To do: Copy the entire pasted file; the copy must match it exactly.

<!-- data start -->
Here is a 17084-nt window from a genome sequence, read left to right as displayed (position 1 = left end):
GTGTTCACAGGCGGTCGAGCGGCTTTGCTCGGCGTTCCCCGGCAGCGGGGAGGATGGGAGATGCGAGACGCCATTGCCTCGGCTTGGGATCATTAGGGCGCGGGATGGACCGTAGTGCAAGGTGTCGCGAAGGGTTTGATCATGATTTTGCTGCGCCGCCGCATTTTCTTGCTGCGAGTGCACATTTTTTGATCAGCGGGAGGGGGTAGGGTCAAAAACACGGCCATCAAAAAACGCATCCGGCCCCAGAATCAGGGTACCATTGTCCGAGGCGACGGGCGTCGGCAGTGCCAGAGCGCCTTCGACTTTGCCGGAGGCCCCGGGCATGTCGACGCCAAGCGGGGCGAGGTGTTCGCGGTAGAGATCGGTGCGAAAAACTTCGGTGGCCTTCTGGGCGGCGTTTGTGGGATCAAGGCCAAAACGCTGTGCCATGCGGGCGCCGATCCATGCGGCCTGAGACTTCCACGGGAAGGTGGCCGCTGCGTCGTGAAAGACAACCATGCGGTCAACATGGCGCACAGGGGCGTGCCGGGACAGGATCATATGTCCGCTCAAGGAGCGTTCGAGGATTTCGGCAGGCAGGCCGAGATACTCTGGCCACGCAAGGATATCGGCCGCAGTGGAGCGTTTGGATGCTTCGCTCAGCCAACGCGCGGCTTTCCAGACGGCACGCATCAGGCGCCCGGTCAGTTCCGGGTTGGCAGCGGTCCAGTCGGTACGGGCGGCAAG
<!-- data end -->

Here is a 17084-nt window from a genome sequence, read left to right as displayed (position 1 = left end):
GTGTTCACAGGCGGTCGAGCGGCTTTGCTCGGCGTTCCCCGGCAGCGGGGAGGATGGGAGATGCGAGACGCCATTGCCTCGGCTTGGGATCATTAGGGCGCGGGATGGACCGTAGTGCAAGGTGTCGCGAAGGGTTTGATCATGATTTTGCTGCGCCGCCGCATTTTCTTGCTGCGAGTGCACATTTTTTGATCAGCGGGAGGGGGTAGGGTCAAAAACACGGCCATCAAAAAACGCATCCGGCCCCAGAATCAGGGTACCATTGTCCGAGGCGACGGGCGTCGGCAGTGCCAGAGCGCCTTCGACTTTGCCGGAGGCCCCGGGCATGTCGACGCCAAGCGGGGCGAGGTGTTCGCGGTAGAGATCGGTGCGAAAAACTTCGGTGGCCTTCTGGGCGGCGTTTGTGGGATCAAGGCCAAAACGCTGTGCCATGCGGGCGCCGATCCATGCGGCCTGAGACTTCCACGGGAAGGTGGCCGCTGCGTCGTGAAAGACAACCATGCGGTCAACATGGCGCACAGGGGCGTGCCGGGACAGGATCATATGTCCGCTCAAGGAGCGTTCGAGGATTTCGGCAGGCAGGCCGAGATACTCTGGCCACGCAAGGATATCGGCCGCAGTGGAGCGTTTGGATGCTTCGCTCAGCCAACGCGCGGCTTTCCAGACGGCACGCATCAGGCGCCCGGTCAGTTCCGGGTTGGCAGCGGTCCAGTCGGTACGGGCGGCAAG